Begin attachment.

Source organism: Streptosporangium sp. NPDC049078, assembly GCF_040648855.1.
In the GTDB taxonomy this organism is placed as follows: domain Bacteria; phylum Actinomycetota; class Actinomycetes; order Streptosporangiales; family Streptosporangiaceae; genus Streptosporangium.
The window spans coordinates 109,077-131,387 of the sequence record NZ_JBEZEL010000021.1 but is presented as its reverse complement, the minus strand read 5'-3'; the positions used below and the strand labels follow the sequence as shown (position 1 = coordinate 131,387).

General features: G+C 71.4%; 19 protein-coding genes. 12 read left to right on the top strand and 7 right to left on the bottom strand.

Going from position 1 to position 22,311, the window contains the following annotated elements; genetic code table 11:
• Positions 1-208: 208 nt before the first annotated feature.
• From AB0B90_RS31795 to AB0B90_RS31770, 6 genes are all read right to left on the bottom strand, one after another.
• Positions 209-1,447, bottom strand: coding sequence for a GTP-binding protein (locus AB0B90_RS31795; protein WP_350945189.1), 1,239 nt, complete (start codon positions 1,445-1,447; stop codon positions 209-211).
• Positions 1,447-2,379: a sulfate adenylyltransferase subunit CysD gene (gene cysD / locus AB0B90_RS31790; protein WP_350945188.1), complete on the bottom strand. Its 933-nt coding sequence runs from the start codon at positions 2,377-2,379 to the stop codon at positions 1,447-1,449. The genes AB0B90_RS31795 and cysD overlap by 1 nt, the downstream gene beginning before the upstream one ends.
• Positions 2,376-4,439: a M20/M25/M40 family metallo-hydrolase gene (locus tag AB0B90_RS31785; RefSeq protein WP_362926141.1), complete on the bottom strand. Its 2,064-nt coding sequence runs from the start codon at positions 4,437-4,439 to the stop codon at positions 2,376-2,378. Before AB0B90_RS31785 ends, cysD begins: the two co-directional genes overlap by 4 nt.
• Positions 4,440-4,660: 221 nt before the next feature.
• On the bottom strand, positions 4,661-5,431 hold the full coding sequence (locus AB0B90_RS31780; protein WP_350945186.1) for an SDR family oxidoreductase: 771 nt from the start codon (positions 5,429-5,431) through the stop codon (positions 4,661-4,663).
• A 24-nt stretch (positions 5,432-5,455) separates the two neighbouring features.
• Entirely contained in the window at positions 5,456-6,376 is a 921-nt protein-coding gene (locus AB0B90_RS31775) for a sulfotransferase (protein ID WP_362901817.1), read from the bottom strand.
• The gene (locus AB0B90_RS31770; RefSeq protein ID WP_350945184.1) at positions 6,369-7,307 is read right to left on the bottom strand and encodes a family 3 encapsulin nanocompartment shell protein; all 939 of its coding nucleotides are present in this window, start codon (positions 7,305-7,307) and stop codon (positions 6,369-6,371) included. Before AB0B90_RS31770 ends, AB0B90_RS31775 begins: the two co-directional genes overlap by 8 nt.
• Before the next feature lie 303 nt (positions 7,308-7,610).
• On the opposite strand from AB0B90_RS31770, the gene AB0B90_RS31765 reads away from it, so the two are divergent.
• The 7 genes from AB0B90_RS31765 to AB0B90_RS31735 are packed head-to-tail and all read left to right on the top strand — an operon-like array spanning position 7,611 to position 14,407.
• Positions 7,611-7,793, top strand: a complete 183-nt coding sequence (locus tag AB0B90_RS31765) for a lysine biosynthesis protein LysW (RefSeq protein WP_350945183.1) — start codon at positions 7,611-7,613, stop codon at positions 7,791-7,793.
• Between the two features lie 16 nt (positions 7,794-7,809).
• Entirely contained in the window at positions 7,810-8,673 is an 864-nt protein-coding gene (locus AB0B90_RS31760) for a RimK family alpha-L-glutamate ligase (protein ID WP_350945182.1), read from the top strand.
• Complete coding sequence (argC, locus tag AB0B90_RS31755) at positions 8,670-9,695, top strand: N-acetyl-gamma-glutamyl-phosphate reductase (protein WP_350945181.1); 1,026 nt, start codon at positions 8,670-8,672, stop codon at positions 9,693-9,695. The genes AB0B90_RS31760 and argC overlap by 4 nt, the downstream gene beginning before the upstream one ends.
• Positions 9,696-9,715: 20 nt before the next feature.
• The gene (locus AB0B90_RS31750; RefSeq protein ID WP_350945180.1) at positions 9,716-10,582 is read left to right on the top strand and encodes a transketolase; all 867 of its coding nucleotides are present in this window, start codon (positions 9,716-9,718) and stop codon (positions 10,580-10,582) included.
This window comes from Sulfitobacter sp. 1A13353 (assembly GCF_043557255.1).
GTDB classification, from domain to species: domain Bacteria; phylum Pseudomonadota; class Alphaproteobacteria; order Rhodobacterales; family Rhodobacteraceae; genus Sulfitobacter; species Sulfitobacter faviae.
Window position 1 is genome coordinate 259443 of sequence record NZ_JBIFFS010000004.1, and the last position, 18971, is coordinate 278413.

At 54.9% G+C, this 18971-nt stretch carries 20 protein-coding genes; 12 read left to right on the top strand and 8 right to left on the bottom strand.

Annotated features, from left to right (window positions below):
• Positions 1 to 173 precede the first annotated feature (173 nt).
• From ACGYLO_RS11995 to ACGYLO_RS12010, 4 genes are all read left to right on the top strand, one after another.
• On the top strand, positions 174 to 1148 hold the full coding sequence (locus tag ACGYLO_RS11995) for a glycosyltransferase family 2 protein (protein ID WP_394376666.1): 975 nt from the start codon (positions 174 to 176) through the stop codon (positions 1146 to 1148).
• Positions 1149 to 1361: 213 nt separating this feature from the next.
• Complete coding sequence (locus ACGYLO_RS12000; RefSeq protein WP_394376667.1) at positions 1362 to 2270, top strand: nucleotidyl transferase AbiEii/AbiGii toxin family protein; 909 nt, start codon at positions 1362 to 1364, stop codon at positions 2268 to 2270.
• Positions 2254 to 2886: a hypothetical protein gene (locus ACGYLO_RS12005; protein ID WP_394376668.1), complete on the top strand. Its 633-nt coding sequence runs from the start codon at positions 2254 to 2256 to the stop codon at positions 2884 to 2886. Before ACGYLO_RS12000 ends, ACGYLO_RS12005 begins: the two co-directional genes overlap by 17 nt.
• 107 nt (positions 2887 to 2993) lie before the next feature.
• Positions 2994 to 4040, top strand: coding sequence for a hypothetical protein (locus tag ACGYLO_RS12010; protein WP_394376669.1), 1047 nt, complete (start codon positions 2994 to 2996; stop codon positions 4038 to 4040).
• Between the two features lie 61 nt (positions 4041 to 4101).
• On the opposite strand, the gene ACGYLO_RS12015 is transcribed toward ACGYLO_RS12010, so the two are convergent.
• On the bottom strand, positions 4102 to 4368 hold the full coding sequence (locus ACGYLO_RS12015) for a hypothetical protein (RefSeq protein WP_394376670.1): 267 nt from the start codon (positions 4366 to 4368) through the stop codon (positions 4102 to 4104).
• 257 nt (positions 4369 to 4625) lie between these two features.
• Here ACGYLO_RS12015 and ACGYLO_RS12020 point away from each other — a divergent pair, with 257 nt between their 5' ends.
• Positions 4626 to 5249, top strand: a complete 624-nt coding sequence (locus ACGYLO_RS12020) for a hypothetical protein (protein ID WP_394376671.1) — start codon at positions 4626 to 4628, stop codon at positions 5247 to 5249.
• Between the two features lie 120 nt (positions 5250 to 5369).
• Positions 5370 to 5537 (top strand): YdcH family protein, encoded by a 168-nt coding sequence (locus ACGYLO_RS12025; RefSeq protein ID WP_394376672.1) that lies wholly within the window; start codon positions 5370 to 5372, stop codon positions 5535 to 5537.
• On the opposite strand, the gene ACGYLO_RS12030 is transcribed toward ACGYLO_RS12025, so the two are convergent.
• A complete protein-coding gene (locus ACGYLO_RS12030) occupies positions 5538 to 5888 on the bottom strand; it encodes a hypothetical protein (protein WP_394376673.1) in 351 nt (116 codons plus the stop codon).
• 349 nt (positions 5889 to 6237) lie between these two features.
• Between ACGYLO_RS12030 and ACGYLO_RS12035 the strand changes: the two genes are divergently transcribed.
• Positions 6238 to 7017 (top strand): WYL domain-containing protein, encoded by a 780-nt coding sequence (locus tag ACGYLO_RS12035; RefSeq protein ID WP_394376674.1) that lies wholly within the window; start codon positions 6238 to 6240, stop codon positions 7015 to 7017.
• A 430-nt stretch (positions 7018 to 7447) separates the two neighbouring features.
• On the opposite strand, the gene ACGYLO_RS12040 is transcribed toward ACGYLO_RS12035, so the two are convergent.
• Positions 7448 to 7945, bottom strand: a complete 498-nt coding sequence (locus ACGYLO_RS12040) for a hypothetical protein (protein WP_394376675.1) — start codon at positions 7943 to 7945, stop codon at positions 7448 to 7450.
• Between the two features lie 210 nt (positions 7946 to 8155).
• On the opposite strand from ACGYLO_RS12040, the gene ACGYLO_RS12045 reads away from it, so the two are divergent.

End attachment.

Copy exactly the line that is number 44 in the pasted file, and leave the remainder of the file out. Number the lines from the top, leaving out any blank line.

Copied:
• Between the two features lie 120 nt (positions 5250 to 5369).